Never in a million years did I think I’d be writing a post about a pandemic. Let alone diet culture in a pandemic.
Because in the middle of all of this — *waves hand around at the insanity of life right now* — it seems silly to focus on body shape and size, doesn’t it?
But over and over again in my feed, I’ve seen everything from “How to Avoid the Corona 15” to “How to Get a Six-Pack in Quarantine.” I’m sure you have, too.
At first, I rolled my eyes. Because, really. REALLY? Losing weight and getting shredded isn’t something I care about regularly, let alone when I’m sheltering in place. (In fact, we have a whole video series on why diet culture is B.S.)
All of the focus on it seems not just tone deaf but also incredibly privileged. Like, where is the perspective on what’s really important? If our main concern is losing muscle or gaining weight, then obviously we have it better than so many others right now, right?
But on the other hand, I’ve also spent a lot of time thinking about those who struggle with food and their bodies — and how this stressful time is likely to compound a lot of those issues, whether you’re aware of it or not. In a time where it feels like everything is out of control, I can understand how it would be easy to use food and workouts as a way to control something, anything.
While I see something like a push-up challenge or a unique home workout to be fun and a bit of levity in a scary and lonely time, others may be triggered by it. Or even feel shame by not being able to complete it. What’s self-care for me, may not be for someone else. And vice versa.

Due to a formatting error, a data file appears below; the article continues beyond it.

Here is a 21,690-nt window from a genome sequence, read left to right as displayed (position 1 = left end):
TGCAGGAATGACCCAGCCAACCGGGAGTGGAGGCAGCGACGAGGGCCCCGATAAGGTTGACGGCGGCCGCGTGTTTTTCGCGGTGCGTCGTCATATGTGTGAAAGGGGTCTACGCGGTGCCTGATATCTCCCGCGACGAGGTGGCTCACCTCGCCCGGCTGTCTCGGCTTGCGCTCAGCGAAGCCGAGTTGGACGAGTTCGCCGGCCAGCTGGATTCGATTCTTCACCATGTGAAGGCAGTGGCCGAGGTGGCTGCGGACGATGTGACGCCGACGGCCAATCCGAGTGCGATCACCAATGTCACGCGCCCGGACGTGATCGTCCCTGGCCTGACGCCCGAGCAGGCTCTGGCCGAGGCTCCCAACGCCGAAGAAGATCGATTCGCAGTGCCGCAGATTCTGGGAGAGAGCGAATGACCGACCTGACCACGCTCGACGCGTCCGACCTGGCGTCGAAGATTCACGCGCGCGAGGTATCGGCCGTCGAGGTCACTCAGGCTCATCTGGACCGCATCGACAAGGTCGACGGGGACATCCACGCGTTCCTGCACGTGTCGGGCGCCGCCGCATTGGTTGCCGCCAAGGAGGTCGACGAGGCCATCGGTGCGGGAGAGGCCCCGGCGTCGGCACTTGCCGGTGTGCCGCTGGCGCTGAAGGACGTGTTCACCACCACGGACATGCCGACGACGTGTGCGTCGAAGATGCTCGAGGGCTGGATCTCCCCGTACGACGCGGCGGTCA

We always want to be mindful of what we post and share. And, usually, I have no problem getting on my soapbox and damning diet culture to any and all who listen — especially the big businesses that benefit from exploiting our insecurities and promoting a single ideal body type/look. But, as I really sink into what that all means right now to us at the individual level — in this crazy AF time — there are just two words that come to mind: grace and ease.
It’s always important to remember that everyone is doing the best they can and likely dealing with more than you’ll ever know. But now more than ever, that’s especially true.
If you’re using workouts to cope with the stress of everything? Grace and ease.
If you eat past the point of fullness? Grace and ease.
If you do nothing but watch Netflix? Grace and ease.
Above everything — to yourself and to others as much as you can — grace and ease.
As we’re in this incredibly lucky and privileged position to even go down this philosophical rabbit hole, please know that we’re here with you … however you’re getting through this. Be kind to yourself (and to others) and practice self-care the best you can.
Grace and ease. Grace and ease. —Jenn